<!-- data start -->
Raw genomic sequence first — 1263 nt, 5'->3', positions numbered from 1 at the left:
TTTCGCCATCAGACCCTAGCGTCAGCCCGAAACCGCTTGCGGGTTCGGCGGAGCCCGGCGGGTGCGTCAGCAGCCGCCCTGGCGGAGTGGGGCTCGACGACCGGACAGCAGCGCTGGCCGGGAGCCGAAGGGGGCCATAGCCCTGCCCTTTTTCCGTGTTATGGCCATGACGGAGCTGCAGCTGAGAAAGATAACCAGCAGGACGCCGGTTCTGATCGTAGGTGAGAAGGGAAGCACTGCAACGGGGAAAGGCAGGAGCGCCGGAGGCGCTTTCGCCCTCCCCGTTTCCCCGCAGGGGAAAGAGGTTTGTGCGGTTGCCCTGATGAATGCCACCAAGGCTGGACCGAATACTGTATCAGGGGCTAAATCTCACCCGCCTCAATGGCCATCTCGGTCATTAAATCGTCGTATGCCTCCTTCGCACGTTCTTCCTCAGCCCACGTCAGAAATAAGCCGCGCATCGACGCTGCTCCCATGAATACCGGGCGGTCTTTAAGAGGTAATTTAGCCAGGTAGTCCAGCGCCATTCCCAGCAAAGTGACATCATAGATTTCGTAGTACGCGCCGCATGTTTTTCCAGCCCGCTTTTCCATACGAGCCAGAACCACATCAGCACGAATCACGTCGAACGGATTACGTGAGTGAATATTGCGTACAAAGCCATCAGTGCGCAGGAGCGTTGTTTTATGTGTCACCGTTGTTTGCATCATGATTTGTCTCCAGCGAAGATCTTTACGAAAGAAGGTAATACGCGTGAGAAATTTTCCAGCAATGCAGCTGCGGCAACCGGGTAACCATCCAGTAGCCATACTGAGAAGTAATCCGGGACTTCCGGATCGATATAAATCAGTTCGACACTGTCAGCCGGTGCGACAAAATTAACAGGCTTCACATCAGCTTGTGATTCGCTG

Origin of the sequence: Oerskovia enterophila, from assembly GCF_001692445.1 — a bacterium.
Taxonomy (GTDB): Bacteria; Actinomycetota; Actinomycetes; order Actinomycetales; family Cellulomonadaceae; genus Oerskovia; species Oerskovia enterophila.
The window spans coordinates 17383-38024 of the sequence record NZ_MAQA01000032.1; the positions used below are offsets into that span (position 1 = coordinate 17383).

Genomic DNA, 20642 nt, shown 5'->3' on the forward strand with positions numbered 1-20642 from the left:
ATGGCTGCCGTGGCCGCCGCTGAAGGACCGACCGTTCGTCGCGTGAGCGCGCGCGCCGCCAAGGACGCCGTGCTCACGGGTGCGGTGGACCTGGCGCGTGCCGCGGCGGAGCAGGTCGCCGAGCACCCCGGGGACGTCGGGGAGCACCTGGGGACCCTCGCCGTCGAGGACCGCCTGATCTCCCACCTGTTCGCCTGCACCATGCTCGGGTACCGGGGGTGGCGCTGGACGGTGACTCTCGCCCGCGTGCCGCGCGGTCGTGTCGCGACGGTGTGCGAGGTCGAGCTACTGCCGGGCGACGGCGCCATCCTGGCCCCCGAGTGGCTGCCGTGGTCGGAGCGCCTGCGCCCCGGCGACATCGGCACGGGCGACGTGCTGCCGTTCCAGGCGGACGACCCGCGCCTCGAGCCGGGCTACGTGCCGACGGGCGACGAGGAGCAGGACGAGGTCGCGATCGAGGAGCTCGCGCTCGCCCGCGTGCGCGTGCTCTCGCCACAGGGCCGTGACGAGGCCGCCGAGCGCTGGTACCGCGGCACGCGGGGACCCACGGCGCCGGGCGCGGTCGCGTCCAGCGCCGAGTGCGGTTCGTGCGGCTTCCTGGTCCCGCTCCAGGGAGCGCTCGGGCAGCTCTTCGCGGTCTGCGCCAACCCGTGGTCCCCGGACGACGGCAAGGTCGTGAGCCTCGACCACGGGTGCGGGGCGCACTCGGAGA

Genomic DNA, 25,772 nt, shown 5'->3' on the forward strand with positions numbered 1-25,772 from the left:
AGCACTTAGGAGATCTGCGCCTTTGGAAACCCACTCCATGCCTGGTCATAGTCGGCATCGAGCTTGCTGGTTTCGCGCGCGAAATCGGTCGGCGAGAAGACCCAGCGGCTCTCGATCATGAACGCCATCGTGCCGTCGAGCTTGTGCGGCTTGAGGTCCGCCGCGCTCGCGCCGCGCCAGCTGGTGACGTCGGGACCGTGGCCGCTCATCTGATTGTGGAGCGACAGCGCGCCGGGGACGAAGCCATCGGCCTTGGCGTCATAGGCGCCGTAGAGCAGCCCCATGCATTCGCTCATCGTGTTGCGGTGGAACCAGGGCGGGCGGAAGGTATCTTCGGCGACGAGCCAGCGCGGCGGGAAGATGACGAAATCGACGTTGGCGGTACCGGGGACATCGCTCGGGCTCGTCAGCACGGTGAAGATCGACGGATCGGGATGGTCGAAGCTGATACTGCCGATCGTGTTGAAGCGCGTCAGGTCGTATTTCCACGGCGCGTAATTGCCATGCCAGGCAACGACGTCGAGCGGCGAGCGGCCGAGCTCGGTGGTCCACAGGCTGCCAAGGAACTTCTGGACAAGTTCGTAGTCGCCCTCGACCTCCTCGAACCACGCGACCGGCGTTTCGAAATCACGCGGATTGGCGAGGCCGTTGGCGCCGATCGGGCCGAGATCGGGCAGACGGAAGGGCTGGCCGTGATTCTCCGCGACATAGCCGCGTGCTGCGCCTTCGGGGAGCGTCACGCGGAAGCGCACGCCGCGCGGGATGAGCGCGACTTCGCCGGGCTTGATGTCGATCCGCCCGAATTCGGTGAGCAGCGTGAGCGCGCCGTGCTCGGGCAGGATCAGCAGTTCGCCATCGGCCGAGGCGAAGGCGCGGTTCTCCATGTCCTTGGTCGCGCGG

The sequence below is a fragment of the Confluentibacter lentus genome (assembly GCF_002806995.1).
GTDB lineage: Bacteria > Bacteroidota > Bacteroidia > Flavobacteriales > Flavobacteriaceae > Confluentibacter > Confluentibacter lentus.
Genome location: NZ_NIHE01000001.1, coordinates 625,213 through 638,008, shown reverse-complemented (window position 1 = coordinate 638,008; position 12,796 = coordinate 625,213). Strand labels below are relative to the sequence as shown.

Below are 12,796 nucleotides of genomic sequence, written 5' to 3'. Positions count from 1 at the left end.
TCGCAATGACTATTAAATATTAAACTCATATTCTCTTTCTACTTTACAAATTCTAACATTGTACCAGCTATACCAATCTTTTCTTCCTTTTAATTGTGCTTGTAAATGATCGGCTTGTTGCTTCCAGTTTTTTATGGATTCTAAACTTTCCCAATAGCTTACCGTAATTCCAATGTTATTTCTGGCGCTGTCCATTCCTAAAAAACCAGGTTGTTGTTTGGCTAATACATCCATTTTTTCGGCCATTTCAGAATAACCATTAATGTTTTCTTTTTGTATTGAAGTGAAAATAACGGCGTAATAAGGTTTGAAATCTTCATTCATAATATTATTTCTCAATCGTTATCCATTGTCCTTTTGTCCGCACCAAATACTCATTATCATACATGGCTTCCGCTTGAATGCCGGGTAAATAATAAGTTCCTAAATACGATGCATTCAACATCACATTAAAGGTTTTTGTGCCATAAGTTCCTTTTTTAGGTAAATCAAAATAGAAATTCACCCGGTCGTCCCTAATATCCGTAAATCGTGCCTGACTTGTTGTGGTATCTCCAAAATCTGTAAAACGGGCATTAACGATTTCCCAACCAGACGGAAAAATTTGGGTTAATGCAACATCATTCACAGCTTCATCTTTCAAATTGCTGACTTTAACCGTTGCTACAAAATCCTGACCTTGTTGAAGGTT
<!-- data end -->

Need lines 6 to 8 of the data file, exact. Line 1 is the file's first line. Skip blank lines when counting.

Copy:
Genomic DNA, 20642 nt, shown 5'->3' on the forward strand with positions numbered 1-20642 from the left:
ATGGCTGCCGTGGCCGCCGCTGAAGGACCGACCGTTCGTCGCGTGAGCGCGCGCGCCGCCAAGGACGCCGTGCTCACGGGTGCGGTGGACCTGGCGCGTGCCGCGGCGGAGCAGGTCGCCGAGCACCCCGGGGACGTCGGGGAGCACCTGGGGACCCTCGCCGTCGAGGACCGCCTGATCTCCCACCTGTTCGCCTGCACCATGCTCGGGTACCGGGGGTGGCGCTGGACGGTGACTCTCGCCCGCGTGCCGCGCGGTCGTGTCGCGACGGTGTGCGAGGTCGAGCTACTGCCGGGCGACGGCGCCATCCTGGCCCCCGAGTGGCTGCCGTGGTCGGAGCGCCTGCGCCCCGGCGACATCGGCACGGGCGACGTGCTGCCGTTCCAGGCGGACGACCCGCGCCTCGAGCCGGGCTACGTGCCGACGGGCGACGAGGAGCAGGACGAGGTCGCGATCGAGGAGCTCGCGCTCGCCCGCGTGCGCGTGCTCTCGCCACAGGGCCGTGACGAGGCCGCCGAGCGCTGGTACCGCGGCACGCGGGGACCCACGGCGCCGGGCGCGGTCGCGTCCAGCGCCGAGTGCGGTTCGTGCGGCTTCCTGGTCCCGCTCCAGGGAGCGCTCGGGCAGCTCTTCGCGGTCTGCGCCAACCCGTGGTCCCCGGACGACGGCAAGGTCGTGAGCCTCGACCACGGGTGCGGGGCGCACTCGGAGA

Genomic DNA, 25,772 nt, shown 5'->3' on the forward strand with positions numbered 1-25,772 from the left: